Did the Cheeseball only give part of the story because the other part threatened to upset his self-serving objective? A motive for suppressing the whole principle might become apparent when you read Leeming's summary (pp. 483-484, emphases ours):
Thus, the mind of the Church is clear that it is possible for a minister to have the intention of not doing what the Church does, and that if such is the case, the sacrament is invalid. This teaching is universally accepted by modern theologians, who agree that a sacrament is invalidated even by a secret intention of the minister contrary to the substantial nature of the sacrament. *As we have argued before (12/23/17), it is not inconceivable that a well-motivated, thoroughly radicalized infiltrator could pronounce the words and conduct the rite of priestly ordination impeccably, yet interiorly have no intention to do what the Church does. Indeed, an indoctrinated, highly intelligent, supremely self-disciplined enemy of the Church who understood what was at stake might almost reflexively commit himself to the unrelenting effort of subverting the sacraments at every turn, especially the sacrament of orders. What better way to destroy the Church than to corrupt holy orders through the passive aggression of a secret resolve?
If Liénart were a Freemason, he assuredly was aware of the far-reaching damage one rogue bishop could inflict upon the Church; working with brother Masons in the Church, the effectiveness of his destructive efforts would be amplified. The Church had trained him well. In addition to his seminary formation, he studied at the Institut Catholique de Paris, the Sorbonne, and the Pontifical Biblical Institute in Rome. He therefore knew where to strike in order to wreak the most havoc with the least risk of exposing himself.
Now, whether he was a Mason, PL can't say for certain, but as far back as 1978 an SSPX priest, writing in defense of Lefebvre's orders, seemed to acknowledge Liénart's Freemasonry as a matter of fact.** Likewise, whether Liénart resolved at Lefebvre's ordination not to do as the Church does, we don't know with certitude either, for in Rama Coomaraswamy's words, "we cannot look back into his heart in 1929."***
PL's point, however, is that if Liénart were an inveterate enemy of the Church, as Archbishop Thục believed him to be and as many others have affirmed, then it is possible, perhaps even plausible, considering the psychological profile of the fanatical true-believer, that Liénart's intention at Lefebvre's 1929 sacerdotal ordination may well have been contrary to the substantial nature of the sacrament of orders. The horrific result would be Lefebvre's invalid ordination to the priesthood.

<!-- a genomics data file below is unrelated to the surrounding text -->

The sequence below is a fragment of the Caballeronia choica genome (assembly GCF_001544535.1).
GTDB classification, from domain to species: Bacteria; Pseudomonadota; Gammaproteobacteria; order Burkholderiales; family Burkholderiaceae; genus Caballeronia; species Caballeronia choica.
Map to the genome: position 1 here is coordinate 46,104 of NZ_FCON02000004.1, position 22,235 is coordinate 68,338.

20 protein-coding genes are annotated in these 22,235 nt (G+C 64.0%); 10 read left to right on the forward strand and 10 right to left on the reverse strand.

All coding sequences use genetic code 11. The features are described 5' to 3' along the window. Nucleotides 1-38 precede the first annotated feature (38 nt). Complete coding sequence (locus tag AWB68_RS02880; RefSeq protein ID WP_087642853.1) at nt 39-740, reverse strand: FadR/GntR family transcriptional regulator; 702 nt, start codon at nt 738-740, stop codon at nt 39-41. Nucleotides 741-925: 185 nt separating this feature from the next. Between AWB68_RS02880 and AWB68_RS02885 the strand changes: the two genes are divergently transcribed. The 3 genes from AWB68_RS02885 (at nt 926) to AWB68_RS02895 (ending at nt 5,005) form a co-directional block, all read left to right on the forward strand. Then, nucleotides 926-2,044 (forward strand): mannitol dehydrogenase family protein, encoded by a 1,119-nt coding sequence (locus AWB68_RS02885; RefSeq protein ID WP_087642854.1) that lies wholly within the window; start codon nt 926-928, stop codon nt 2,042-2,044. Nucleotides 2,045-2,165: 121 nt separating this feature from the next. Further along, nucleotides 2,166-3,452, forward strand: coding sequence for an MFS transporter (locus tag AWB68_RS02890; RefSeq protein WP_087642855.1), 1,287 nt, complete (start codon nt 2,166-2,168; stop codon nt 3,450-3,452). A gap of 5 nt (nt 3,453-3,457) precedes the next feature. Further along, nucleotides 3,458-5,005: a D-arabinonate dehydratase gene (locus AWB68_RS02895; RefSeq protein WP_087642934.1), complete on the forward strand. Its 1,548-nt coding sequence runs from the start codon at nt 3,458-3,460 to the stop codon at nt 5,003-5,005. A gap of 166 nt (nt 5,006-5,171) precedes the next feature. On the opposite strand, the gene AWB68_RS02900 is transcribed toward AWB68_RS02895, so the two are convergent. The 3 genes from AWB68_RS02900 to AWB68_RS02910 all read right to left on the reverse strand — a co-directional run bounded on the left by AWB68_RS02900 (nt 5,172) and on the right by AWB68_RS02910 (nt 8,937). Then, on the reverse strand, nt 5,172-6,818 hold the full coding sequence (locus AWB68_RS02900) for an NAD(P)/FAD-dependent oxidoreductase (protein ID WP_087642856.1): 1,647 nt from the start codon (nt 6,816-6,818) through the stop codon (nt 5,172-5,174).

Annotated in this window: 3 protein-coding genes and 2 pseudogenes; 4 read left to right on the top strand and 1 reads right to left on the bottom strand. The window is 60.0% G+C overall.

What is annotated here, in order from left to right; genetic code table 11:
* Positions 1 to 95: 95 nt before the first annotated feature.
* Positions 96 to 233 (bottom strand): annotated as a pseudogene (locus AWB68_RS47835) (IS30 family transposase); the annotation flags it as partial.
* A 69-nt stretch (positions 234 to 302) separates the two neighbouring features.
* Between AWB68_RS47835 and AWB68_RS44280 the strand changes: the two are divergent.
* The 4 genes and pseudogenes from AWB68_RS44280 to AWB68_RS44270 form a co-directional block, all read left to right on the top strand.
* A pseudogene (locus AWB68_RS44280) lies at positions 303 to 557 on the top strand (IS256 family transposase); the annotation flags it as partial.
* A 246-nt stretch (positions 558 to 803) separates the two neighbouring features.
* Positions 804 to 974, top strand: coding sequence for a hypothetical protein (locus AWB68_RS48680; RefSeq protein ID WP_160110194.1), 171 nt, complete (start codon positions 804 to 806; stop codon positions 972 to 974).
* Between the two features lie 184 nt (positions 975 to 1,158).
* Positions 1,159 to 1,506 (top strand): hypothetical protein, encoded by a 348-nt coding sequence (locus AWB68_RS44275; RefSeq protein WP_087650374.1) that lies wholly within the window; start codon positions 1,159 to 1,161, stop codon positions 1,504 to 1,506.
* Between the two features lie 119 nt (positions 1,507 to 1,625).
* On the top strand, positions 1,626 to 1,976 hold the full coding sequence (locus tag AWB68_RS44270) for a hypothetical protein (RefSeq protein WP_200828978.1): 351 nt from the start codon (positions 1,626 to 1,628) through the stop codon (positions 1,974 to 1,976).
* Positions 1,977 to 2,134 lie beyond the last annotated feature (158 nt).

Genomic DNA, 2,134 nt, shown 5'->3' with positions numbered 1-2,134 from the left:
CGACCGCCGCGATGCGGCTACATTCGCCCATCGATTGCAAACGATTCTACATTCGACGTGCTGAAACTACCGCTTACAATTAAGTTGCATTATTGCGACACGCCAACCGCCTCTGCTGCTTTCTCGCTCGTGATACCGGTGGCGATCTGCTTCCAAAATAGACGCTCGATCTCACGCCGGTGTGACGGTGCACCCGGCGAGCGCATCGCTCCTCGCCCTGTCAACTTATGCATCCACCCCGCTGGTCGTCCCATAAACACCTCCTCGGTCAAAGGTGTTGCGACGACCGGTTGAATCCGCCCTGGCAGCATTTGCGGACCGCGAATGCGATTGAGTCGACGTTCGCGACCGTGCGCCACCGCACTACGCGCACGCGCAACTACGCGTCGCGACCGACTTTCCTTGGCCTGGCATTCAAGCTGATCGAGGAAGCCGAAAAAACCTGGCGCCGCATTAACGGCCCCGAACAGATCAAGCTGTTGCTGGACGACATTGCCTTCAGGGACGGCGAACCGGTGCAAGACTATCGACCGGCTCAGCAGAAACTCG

In his comedy Curculio, Plautus wrote, "flamma fumo est proxuma," which freely translated runs, "Where there's smoke, there's fire!" Lefebvrist "clergy" cannot cavalierly dismiss the Liénart liability without risk of self-immolation. Too much has surfaced, and the days of easy denial are over. Although we may never know Liénart's intention on Lefebvre's ordination day, barring, say, the discovery of a personal journal, we can (1) apply what we know in general about the mindset of the Church's most formidable adversaries, (2) remind ourselves of Leeming's entire Principle XV, and (3) choose the safer side. It's not too late. For some.
The Readers' advice to Big Don — and to the Checkmeister — is:
* For anyone who is interested in learning the facts about the rather involved and convoluted history of the presumption of intention, we recommend studying Leeming's chapter 15, pp. 462-496. This way you may bypass the untrustworthy cult masters completely.
** The article is found here. The writer may have been referring to the "outing" of Masonic prelates in a 1976 article published in the journal Il Borghese, which set off a series of investigations into moles who had penetrated the Church at high levels.
*** The quote came from a 1982 article, Cracks in the Masonry, where Coomaraswamy concluded, "There is no credible evidence which shows that Cardinal Liénart was a Freemason (p. 8)." He seems to have changed his mind dramatically before his death, for in his revised and updated 2006 book, The Destruction of the Christian Tradition —click here, see p. 246 if you want to verify — we read, emphasis ours:
The Freemasons have long dreamed of infiltrating, and indeed, of taking over the Church. It was Cardinal Leinart [sic], another Freemason, who in 1950 petitioned Pius XII for permission to celebrate the Easter Vigil at night rather than in the morning—and this for “pastoral reasons.”